Have you ever heard that old saying, "The road to hell is paved with good intentions"? Well if not, now you have. This saying basically says that people often do more harm than good when they try to help others: not a cheery thought.
And that's exactly what Adam Smith believes when it comes to running a country's economy. He thinks that everything will work out fine as long as everyone pursues their own selfish interests and the government doesn't do anything to keep them from doing so.
Sounds simple, right? But why then does it sound so wrong to so many people? Aren't we all supposed to help each other?
It's fair to say that there was some wild stuff going on in the world when Adam Smith first published The Wealth of Nations in 1776. There was that whole bloody revolution in America where the United States kicked out the British and became an independent country. Meanwhile, Adam Smith was writing to show the world that it would be a good thing for Britain if it lost control over its colonies and let them become independent nations.
The reason was because Smith knew that keeping control over these countries was costing more than the countries were worth. But the overall result of Smith's work would do more than punch colonialism in the stomach. It would lay the groundwork for the theory of "free trade," which continues to be the most dominant economic theory in the world almost 250 years later.
So what is free trade economics? Well it's basically the theory that if governments get out of the way and allow people to follow their selfish business interests, more cool stuff will get created, prices will go down, and everyone will live better lives.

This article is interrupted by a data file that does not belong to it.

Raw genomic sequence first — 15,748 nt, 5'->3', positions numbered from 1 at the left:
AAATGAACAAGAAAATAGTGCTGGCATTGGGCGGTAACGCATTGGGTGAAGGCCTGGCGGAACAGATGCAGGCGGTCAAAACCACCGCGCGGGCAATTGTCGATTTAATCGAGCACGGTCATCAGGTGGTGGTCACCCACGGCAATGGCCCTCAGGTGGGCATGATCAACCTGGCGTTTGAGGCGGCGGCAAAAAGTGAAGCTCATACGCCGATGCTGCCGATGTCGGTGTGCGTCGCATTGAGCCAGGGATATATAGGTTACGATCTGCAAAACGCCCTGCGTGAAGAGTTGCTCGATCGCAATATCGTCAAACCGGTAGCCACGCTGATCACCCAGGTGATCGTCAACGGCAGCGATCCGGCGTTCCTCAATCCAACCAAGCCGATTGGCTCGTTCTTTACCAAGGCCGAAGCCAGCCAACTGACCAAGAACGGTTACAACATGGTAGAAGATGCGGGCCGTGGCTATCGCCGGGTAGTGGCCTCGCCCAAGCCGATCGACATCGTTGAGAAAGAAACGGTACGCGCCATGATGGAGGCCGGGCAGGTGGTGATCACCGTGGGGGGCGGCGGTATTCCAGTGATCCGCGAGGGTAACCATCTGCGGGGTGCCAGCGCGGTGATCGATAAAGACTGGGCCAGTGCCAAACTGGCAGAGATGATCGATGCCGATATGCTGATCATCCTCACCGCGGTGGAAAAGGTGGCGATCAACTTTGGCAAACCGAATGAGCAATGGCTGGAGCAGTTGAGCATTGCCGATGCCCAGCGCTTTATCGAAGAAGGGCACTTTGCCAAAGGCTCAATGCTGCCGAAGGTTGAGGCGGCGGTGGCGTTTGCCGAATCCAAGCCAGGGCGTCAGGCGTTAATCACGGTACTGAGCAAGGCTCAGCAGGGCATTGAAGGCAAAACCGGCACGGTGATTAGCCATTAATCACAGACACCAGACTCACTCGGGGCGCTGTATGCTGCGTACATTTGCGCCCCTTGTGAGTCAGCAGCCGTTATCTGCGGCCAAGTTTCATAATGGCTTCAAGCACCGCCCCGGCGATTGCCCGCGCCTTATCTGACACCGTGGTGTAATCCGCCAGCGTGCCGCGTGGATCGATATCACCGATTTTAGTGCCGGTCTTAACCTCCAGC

That's because the supply of certain goods will always follow the public demand for those goods. So the market will always give people what they want in ways that government interference could never hope to accomplish. At the end of the day, you have a theory about how the whole world can get rich all at once. That was a wacky idea in Smith's time, and many people today still find it hard to believe.
But hey: hear him out and see what you think.
Sometimes a person says "Why should I care?" and you think, "Huh. Good question." But when it comes to The Wealth of Nations, this question can sound a bit silly once you realize just how much Adam Smith's thinking has touched ever aspect of your life.
That TV you own might have cost ten thousand dollars instead of two hundred without the thinking of Adam Smith. Just take a walk around your house sometime and check out all the products that weren't made in your home country. The reason you can afford to have them is because they come from an international market, where stiff competition and innovation have made the products both better and cheaper. And that might not be the case if Adam Smith had never written The Wealth of Nations.
Next time you're walking around, pay attention to how many people have cell phones—everyone, right? Then just think for a second how this incredible technology was only a dream to the richest people in the world thirty years ago. Free trade has allowed people from all over the world to pool their talent and hard work to create things we never thought were possible. And in the coming years, this process will continue.